The practices complained of and implemented by Orange and SFR had several negative effects in the mobile telephony market
• These offerings accentuated the « club » effect and damaged the fluidity of the market
These offerings first of all artificially accentuated the “club” effect, that is, the propensity for close relatives to regroup under the same operator, by encouraging consumers to switch operators and join that of their relatives. These offerings played a great role as this factor was, above price, the main incentive for subscriptions (70% of a subscriber's consumption is used towards its three favourite interlocutors).
Once the clubs were formed, these offerings “locked” consumers in durably with their operator1 by significantly raising the exit costs incurred by the subscribers of on net unlimited offerings as well as by their relatives who wish to subscribe to a new offering with a competing operator.
The rate differentiation between « on net » and « off net » calls puts off any operator switch because the subscriber or its relatives would consequently no longer be able to make or receive “unlimited” calls.
This differentiation between “on net” and “off net” calls therefore consequently damaged the fluidity of the retail market by hampering customers' migration towards another existing operator.
• These offerings automatically favoured large operators over small operators (“network effect”)
Since subscribers were interested in calling the largest number of people without these calls being billed, the “on net” unlimited offerings automatically favoured Orange and SFR because they had the largest number of subscribers. In this way, indeed, customers would optimise their chances of finding subscribers of the same operator as them and therefore benefit more from the on net offering.
In view of the small size of its subscriber base, Bouygues Télécom (17% of all subscribers) found it impossible to align itself with Orange' and SFR's on net offerings.
Bouygues Télécom was consequently obliged to market “cross net” unlimited call offerings allowing its customers to make unlimited calls to their interlocutors, whatever their network (launch of the Néo offering in 2006), but at the expense of a sharp increase in its costs.
By launching this offering, Bouygues Télécom had to bear much greater call termination costs, which weakened its ability to stimulate competition in the market. In view of the negative effects of these offerings on its financial health, there was a great danger of Bouygues being driven out of the market.
Financial penalties are proportionate with the seriousness of the infringements, with the importance of the harm done to the economy and with the situation of Orange and SFR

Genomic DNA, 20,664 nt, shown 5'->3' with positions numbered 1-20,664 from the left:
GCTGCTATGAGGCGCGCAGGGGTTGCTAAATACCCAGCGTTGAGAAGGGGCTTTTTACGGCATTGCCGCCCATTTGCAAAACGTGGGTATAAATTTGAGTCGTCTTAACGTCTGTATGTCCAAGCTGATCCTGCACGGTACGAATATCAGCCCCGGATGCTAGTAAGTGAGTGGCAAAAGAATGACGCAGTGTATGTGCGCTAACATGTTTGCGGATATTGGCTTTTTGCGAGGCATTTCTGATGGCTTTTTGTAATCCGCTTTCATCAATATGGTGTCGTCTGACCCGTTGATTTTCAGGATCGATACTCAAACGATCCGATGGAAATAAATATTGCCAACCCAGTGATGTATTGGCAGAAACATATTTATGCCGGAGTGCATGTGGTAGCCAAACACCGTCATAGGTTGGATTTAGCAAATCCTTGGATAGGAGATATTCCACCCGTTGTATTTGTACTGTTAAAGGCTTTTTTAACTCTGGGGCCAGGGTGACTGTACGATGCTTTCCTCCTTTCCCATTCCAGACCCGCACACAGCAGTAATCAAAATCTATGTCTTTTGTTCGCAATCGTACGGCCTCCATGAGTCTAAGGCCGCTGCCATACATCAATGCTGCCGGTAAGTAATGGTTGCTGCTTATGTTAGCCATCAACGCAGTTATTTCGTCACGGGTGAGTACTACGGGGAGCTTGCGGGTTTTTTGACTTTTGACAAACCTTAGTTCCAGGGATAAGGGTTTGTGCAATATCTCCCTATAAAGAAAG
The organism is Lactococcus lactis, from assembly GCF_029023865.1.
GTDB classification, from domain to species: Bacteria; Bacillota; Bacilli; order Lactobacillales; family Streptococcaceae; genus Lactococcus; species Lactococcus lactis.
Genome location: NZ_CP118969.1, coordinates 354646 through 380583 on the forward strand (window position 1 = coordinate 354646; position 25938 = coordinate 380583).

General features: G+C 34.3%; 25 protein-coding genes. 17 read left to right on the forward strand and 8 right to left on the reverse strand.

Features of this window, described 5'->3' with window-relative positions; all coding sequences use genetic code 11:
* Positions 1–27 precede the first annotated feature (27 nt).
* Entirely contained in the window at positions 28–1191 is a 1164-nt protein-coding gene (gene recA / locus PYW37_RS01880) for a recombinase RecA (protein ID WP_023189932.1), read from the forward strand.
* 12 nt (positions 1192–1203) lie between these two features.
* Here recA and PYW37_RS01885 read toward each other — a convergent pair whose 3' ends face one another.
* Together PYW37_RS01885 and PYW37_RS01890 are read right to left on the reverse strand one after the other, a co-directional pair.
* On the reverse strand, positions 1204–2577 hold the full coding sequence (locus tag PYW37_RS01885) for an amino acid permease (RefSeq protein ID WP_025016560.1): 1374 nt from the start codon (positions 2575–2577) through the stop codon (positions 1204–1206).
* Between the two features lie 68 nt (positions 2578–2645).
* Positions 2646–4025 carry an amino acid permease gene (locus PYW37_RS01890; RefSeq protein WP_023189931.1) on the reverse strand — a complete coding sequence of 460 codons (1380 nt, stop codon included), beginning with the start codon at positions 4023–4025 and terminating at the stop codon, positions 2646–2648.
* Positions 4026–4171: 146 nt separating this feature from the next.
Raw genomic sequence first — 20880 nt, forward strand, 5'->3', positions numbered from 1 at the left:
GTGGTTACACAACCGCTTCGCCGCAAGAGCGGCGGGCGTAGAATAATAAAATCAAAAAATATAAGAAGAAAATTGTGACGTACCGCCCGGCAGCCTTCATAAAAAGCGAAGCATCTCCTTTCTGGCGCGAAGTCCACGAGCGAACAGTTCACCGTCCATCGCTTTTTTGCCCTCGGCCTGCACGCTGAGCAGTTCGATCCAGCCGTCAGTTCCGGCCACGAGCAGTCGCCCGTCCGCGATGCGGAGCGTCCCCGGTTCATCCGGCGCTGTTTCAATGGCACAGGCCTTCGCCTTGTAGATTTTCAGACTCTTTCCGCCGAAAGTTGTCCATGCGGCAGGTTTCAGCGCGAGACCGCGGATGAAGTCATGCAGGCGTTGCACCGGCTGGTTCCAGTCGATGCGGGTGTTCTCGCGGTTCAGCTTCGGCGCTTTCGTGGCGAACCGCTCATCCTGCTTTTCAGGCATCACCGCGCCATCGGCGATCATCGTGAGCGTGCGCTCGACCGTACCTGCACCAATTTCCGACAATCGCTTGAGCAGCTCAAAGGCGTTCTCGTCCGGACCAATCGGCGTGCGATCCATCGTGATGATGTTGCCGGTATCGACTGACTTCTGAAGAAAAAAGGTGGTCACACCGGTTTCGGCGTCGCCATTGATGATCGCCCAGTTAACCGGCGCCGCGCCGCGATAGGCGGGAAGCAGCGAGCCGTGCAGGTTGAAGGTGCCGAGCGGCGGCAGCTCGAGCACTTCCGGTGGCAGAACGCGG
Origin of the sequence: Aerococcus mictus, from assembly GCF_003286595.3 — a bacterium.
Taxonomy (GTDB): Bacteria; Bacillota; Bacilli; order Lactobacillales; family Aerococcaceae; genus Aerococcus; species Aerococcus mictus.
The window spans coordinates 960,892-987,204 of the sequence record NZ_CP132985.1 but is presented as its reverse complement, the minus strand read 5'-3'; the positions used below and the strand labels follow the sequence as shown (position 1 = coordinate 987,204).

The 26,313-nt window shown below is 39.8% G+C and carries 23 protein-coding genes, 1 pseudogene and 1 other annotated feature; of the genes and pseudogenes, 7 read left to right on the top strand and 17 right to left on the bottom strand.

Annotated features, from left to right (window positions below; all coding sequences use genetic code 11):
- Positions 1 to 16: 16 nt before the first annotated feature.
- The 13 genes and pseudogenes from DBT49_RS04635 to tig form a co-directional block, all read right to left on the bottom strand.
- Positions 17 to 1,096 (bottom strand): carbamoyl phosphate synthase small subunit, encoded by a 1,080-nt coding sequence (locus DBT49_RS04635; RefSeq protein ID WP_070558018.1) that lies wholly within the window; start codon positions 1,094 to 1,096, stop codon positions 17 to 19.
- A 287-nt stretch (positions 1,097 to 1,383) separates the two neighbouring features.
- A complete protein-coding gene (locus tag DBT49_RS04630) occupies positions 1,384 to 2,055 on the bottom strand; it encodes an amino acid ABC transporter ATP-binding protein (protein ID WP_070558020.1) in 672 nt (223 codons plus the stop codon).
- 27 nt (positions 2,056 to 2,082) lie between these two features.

In order to determine the penalties, the Autorité de la concurrence relied on the method outlined in its Notice of 16 May 2011, with respect to the principle of proportionality and the criteria specified by the Commercial Code.
The Autorité took into account the indisputable seriousness of the infringements, since they reflected abusive pricing practices aiming to weaken smaller competitors or even drive them out of the mobile telephony retail market by significantly increasing their costs. The Autorité, however, also took into account the moderate extent of the harm done to the economy in the case in point; the Bouygues Télécom company was, as a matter of fact, able to remain on the market by proposing “cross net” unlimited call offerings.
The Autorité also took account of the elements specific to the behaviour and the individual situation of each company, particularly the fact that all of them were or belonged to a global company, ran varied businesses and had highly significant resources. The amount of the fine imposed on France Télécom includes a 50% additional charge on account of the reiteration, because of six similar infringements of competition law committed over the last fifteen years. Moreover, the Autorité has factored in, for both operators, a mitigating circumstance: the progressive drop in ceiling rates for termination calls imposed by sector regulation created a transitional economic interest for operators to encourage their customers to make “on net” calls. In light of this, the Autorité reduced the amount of the fines imposed on both companies by 50%.
The Autorité consequently imposes the following fines:
|> For more information, please consult Decision 12-D-24 of 13 December 2012 on practices implemented in the mobile telephony sector for residential customers (in French) as well as the press kit information (in French):
Background Note 1: What is call termination?